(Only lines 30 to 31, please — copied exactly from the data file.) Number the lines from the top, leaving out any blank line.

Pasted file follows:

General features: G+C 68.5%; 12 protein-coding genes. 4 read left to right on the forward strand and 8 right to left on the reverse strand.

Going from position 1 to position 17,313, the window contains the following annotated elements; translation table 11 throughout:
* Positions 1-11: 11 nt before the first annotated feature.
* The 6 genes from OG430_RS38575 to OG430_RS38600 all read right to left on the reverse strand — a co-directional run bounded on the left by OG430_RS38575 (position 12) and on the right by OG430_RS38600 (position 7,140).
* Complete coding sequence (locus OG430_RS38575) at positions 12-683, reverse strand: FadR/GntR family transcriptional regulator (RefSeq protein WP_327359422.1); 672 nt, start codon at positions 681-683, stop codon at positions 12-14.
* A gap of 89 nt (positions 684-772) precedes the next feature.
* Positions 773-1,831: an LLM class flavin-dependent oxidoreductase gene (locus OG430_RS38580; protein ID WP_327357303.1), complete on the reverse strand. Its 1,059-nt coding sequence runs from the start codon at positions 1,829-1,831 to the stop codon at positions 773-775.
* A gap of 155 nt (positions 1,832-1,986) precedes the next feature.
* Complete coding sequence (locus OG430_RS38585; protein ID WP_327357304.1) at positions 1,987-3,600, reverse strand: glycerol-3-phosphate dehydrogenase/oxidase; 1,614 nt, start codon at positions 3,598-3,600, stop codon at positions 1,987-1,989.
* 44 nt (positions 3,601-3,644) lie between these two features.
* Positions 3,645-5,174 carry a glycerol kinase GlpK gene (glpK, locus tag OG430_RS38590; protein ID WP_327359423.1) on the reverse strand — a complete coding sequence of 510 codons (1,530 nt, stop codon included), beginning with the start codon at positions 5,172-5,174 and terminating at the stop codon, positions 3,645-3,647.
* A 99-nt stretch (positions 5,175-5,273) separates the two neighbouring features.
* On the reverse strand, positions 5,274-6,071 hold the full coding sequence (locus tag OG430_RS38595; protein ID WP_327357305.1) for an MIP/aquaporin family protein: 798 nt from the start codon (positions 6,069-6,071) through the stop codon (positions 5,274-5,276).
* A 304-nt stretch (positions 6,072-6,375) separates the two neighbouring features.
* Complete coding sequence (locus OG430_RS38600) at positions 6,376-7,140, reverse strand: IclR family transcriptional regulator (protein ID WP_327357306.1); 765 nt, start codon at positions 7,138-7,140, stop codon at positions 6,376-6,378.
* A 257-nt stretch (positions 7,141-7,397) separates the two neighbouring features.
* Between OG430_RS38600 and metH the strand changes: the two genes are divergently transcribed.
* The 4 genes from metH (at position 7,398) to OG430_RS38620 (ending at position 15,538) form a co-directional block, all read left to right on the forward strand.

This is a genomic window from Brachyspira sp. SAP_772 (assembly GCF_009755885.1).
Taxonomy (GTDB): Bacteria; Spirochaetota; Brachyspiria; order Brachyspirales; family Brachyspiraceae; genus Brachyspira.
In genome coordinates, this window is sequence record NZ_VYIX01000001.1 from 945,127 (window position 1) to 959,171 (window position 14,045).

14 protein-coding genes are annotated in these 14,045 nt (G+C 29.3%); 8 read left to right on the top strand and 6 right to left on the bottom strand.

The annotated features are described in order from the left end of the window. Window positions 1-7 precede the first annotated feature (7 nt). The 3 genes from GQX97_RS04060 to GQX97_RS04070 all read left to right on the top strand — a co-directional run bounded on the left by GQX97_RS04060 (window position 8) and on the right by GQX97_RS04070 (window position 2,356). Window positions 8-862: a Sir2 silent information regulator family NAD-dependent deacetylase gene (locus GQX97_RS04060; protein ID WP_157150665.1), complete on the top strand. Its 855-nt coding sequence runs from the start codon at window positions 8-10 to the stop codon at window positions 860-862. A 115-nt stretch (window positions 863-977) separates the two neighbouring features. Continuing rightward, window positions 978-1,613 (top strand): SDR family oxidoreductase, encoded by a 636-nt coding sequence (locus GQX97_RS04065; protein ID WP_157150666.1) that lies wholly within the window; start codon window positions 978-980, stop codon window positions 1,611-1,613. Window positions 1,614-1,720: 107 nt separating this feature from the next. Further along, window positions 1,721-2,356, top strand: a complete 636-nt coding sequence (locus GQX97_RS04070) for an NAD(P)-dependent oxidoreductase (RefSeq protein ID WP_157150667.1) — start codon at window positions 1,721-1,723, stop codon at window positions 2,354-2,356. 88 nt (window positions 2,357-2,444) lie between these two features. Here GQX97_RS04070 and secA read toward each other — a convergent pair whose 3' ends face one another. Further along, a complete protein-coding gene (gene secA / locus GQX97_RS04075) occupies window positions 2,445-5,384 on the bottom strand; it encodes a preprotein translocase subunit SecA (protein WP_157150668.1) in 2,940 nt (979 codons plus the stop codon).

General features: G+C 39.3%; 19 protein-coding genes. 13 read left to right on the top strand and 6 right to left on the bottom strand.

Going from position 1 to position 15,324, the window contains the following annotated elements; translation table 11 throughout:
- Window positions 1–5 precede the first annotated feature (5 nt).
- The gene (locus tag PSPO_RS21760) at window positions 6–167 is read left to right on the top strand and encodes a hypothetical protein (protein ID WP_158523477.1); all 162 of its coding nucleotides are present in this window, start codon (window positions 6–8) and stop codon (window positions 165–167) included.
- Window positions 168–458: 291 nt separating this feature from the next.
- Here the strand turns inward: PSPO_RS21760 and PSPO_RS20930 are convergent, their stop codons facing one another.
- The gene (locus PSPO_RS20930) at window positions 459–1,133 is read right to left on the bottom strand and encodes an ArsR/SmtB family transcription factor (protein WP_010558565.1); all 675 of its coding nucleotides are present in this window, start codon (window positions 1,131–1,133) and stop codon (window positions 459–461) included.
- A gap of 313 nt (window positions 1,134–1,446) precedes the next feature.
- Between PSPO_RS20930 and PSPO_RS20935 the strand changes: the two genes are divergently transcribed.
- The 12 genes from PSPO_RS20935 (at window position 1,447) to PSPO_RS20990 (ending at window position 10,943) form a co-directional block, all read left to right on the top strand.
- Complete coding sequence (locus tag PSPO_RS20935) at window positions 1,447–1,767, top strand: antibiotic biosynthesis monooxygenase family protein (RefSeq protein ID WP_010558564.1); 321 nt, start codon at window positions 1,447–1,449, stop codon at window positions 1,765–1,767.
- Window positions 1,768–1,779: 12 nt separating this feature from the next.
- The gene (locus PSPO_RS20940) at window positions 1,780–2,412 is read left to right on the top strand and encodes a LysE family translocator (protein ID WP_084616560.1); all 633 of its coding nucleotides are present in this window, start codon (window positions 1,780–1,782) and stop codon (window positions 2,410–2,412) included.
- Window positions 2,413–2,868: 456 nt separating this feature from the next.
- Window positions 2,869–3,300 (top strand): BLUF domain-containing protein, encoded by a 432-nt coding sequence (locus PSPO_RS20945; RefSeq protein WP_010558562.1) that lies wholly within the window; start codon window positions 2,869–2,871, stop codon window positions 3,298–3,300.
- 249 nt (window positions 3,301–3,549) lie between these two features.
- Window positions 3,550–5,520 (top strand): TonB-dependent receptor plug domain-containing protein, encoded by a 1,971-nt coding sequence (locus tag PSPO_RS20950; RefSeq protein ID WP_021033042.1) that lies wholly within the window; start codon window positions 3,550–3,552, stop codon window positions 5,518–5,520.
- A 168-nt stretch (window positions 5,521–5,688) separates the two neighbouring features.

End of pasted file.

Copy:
- The gene (locus PSPO_RS20930) at window positions 459–1,133 is read right to left on the bottom strand and encodes an ArsR/SmtB family transcription factor (protein WP_010558565.1); all 675 of its coding nucleotides are present in this window, start codon (window positions 1,131–1,133) and stop codon (window positions 459–461) included.
- A gap of 313 nt (window positions 1,134–1,446) precedes the next feature.